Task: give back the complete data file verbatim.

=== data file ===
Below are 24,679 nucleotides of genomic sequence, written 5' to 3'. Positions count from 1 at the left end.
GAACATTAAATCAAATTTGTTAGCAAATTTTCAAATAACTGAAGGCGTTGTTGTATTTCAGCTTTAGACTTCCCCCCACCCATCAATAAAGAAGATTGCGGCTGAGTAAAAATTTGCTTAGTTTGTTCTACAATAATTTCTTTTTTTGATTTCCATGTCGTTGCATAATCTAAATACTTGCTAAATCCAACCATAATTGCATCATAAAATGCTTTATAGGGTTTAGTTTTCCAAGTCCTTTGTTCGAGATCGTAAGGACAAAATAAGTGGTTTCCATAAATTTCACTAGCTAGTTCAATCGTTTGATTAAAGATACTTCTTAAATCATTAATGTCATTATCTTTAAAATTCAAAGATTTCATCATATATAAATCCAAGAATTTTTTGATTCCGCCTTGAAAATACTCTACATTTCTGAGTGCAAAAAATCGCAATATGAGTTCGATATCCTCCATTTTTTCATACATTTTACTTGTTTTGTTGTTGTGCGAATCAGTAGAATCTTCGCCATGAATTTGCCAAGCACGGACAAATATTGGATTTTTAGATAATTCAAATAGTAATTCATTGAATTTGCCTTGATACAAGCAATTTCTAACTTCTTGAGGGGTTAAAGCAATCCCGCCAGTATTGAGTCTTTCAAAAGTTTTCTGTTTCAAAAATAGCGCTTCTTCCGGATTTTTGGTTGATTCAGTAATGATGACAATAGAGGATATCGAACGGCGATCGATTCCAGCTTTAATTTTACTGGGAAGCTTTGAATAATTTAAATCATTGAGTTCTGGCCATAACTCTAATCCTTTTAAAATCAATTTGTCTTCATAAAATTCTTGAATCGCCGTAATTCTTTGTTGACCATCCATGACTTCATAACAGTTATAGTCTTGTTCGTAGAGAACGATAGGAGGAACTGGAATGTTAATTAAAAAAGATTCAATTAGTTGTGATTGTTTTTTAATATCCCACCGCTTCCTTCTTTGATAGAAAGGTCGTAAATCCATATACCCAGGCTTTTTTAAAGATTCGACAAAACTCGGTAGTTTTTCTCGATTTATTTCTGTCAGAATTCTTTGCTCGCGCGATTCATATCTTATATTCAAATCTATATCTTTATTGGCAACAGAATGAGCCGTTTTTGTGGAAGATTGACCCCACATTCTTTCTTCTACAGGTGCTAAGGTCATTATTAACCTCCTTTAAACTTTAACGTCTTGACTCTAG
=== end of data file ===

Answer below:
Below are 24,679 nucleotides of genomic sequence, written 5' to 3'. Positions count from 1 at the left end.
GAACATTAAATCAAATTTGTTAGCAAATTTTCAAATAACTGAAGGCGTTGTTGTATTTCAGCTTTAGACTTCCCCCCACCCATCAATAAAGAAGATTGCGGCTGAGTAAAAATTTGCTTAGTTTGTTCTACAATAATTTCTTTTTTTGATTTCCATGTCGTTGCATAATCTAAATACTTGCTAAATCCAACCATAATTGCATCATAAAATGCTTTATAGGGTTTAGTTTTCCAAGTCCTTTGTTCGAGATCGTAAGGACAAAATAAGTGGTTTCCATAAATTTCACTAGCTAGTTCAATCGTTTGATTAAAGATACTTCTTAAATCATTAATGTCATTATCTTTAAAATTCAAAGATTTCATCATATATAAATCCAAGAATTTTTTGATTCCGCCTTGAAAATACTCTACATTTCTGAGTGCAAAAAATCGCAATATGAGTTCGATATCCTCCATTTTTTCATACATTTTACTTGTTTTGTTGTTGTGCGAATCAGTAGAATCTTCGCCATGAATTTGCCAAGCACGGACAAATATTGGATTTTTAGATAATTCAAATAGTAATTCATTGAATTTGCCTTGATACAAGCAATTTCTAACTTCTTGAGGGGTTAAAGCAATCCCGCCAGTATTGAGTCTTTCAAAAGTTTTCTGTTTCAAAAATAGCGCTTCTTCCGGATTTTTGGTTGATTCAGTAATGATGACAATAGAGGATATCGAACGGCGATCGATTCCAGCTTTAATTTTACTGGGAAGCTTTGAATAATTTAAATCATTGAGTTCTGGCCATAACTCTAATCCTTTTAAAATCAATTTGTCTTCATAAAATTCTTGAATCGCCGTAATTCTTTGTTGACCATCCATGACTTCATAACAGTTATAGTCTTGTTCGTAGAGAACGATAGGAGGAACTGGAATGTTAATTAAAAAAGATTCAATTAGTTGTGATTGTTTTTTAATATCCCACCGCTTCCTTCTTTGATAGAAAGGTCGTAAATCCATATACCCAGGCTTTTTTAAAGATTCGACAAAACTCGGTAGTTTTTCTCGATTTATTTCTGTCAGAATTCTTTGCTCGCGCGATTCATATCTTATATTCAAATCTATATCTTTATTGGCAACAGAATGAGCCGTTTTTGTGGAAGATTGACCCCACATTCTTTCTTCTACAGGTGCTAAGGTCATTATTAACCTCCTTTAAACTTTAACGTCTTGACTCTAG